Our church does not believe baptism saves people and I have a lot of friends of many different denominations that I believe are Christians- some were dunked, some were sprinkled, some may have never been baptized at all- its just a symbol to us, not an essential part of what it means to be a Christian. Some grew up in a baptist church and now attend a Lutheran church. We don't have to agree on how to baptize to all be Christians. That is not an essential doctrine. (and for the record our church does not make someone who has been baptized by immersion in another Christian church get rebaptized before they can become members.)

However our church does have a few members who were a part of the LDS church for a while and they will tell you that they left LDS because when they first joined they thought it was just another denomination but the more they learned the more they realized it was very different from other Christian denominations. That doesn't make LDS bad people, on the contrary they seem to be absolutely wonderful, I have mormond friends and they are some of the sweetest people I know. But our religious beliefs are very different.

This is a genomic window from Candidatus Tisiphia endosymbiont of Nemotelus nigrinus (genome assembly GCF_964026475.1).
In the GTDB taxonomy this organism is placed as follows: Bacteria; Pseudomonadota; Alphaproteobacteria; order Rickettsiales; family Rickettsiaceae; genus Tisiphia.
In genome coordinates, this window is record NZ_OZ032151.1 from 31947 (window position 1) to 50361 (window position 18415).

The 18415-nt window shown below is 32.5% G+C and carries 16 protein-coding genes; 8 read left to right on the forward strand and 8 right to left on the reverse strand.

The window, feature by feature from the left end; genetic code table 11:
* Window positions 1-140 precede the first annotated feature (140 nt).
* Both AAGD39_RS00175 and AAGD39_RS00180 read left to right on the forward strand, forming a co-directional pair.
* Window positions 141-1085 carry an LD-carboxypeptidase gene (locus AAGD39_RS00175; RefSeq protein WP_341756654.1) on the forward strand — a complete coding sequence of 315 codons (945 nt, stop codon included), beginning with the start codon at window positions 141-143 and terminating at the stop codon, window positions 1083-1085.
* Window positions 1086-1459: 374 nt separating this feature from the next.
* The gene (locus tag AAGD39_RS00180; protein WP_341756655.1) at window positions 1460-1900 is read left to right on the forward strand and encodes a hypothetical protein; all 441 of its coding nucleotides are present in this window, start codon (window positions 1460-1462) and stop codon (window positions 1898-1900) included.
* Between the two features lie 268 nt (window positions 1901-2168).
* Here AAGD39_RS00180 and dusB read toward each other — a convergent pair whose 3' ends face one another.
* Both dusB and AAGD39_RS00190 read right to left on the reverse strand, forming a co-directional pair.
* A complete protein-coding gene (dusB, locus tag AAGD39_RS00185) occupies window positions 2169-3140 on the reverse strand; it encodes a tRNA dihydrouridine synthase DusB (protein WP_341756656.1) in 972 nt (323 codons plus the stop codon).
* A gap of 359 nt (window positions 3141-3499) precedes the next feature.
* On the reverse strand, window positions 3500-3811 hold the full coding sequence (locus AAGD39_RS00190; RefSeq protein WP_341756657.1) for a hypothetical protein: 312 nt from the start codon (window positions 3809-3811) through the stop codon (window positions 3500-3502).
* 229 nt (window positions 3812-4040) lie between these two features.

post #49 of 132
THANKS, Zorroz for sticking up for us! I was thinking about posting the AoF here too, it seems so appropriate for expressing all of our basic views. I think you've said it all. I haven't posted much because I'm not very eloquent nor very history-based, secular in my knowledge of the gospel and Christianity's roots, which is the kind of proofs they seem to be looking for here, but thanks so much for posting!

I was reading parts of this thread to my mother (who is as devout Mormon as I am) and she was like, "why are you reading this?" hehehe
post #50 of 132
Quote:
Originally Posted by vbactivist View Post
zorro - I did not mean to offend you. What I meant was - the only people I have ever heard claim Mormons are Christians, are Mormons. I have heard lots of people (outside of Lutehrans) agree that Lutherans are Christians. Sam for Catholics, United Church of Christ-ers, etc. I have only ever heard Mormons claim they are Christian. I didn't say I agreed with them or not. I have know idea if you are a Christian. THat's between you and God.